[[folder:Pro Wrestling]]
* Wrestling/{{WCW}} had [[Wrestling/GlennGilbertti Disco Inferno]], whose gimmick was ExactlyWhatItSaysOnTheTin. In his later years, in an attempt to be more current, he became PrettyFlyForAWhiteGuy and changed his name to Disqo (a play on Sisqo, a rapper who experienced faddish popularity around the turn of the century). That didn't work out for him, and so he went back to being Disco Inferno until WCW closed.
** Not nearly as entertaining as Disco Inferno, [[IncompetenceInc WCW]] attempted to cash in on the popularity of ''Series/That70sShow'' by turning Wrestling/MikeAwesome into "That 70s Guy".
** And then, of course, there was Johnny B. Badd, wherein Marc Mero was done up in an almost perfect [[CaptainErsatz clone]] of Little Richard.
* Wrestling/JoeyRyan had a gimmick as a CasanovaWannabe who acted like it was the 70's.
* The afro warrior of Wrestling/ProWrestlingNOAH, Mohammad Yone, and The Funky Weapon of Wrestling/NewJapanProWrestling, Ryusuke Taguchi.
* Wrestling/{{WWE}} {{tag team}} Deuce 'n Domino were a pair of '50s greaser throwbacks complete with pompadours, leather jackets, a valet who dresses in a poodle skirt (albeit ''[[{{Fanservice}} much]]'' [[{{Stripperiffic}} shorter]] than actual ones of the period) and rollerskates, an entrance that involves them driving out in a classic convertible, and a theme song that wouldn't be out of place on the ''Film/{{Grease}}'' soundtrack. This got a brief subversion from play-by-play commentator Michael Cole, where he mentioned that they admitted in private with him that they realize it's not the '50s, but they like the look. They may have been prescient when it comes to rollerskates, though. Roller derby is currently making a comeback in large to medium-sized American cities, complete with the "retro" pre-1990s skate style.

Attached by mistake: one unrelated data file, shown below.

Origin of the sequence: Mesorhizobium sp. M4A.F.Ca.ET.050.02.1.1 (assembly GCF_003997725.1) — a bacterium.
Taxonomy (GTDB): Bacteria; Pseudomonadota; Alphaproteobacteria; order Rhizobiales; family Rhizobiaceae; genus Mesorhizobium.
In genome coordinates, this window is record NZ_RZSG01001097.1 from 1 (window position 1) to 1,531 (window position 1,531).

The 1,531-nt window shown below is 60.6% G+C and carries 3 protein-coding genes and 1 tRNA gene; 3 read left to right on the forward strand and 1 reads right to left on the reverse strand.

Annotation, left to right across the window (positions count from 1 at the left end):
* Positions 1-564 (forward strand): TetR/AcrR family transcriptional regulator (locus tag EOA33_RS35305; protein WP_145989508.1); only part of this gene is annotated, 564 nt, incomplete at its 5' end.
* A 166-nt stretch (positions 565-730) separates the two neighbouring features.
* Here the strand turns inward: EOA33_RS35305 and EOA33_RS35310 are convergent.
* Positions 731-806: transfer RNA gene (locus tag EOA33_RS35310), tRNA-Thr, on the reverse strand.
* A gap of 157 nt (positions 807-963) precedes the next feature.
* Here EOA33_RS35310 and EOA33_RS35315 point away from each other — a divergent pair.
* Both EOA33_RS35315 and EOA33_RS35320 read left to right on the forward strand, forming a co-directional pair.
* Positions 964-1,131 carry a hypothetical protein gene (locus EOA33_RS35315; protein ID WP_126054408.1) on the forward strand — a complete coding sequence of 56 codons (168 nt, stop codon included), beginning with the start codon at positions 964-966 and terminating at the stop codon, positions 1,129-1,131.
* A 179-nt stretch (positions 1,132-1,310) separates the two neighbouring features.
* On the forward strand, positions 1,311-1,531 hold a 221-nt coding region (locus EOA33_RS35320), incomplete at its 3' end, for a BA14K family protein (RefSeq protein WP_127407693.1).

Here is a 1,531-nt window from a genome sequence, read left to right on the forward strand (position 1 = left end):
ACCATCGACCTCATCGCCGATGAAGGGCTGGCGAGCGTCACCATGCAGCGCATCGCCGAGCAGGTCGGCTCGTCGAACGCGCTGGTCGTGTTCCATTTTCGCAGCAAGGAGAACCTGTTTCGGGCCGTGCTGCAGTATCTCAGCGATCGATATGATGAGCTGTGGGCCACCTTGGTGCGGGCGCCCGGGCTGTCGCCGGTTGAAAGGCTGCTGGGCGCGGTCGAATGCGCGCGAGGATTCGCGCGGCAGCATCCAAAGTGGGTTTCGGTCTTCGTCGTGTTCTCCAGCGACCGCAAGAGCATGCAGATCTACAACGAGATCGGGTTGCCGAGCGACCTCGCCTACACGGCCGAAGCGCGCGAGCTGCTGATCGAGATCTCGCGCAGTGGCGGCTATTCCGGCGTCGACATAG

* Wrestling/WrestlingSocietyX had the Old School Express, Jock Samson and Marion Fontaine. This got worse when they were joined by an ''unfrozen'' old school wrestler [[Wrestling/ColtCabana Matt Classic]], 'old school' 50s/60s moves such as a head vice or an abdominal stretch as finishers despite these moves generally no longer being taken seriously. Even the website listed him as having won the championship in 1952.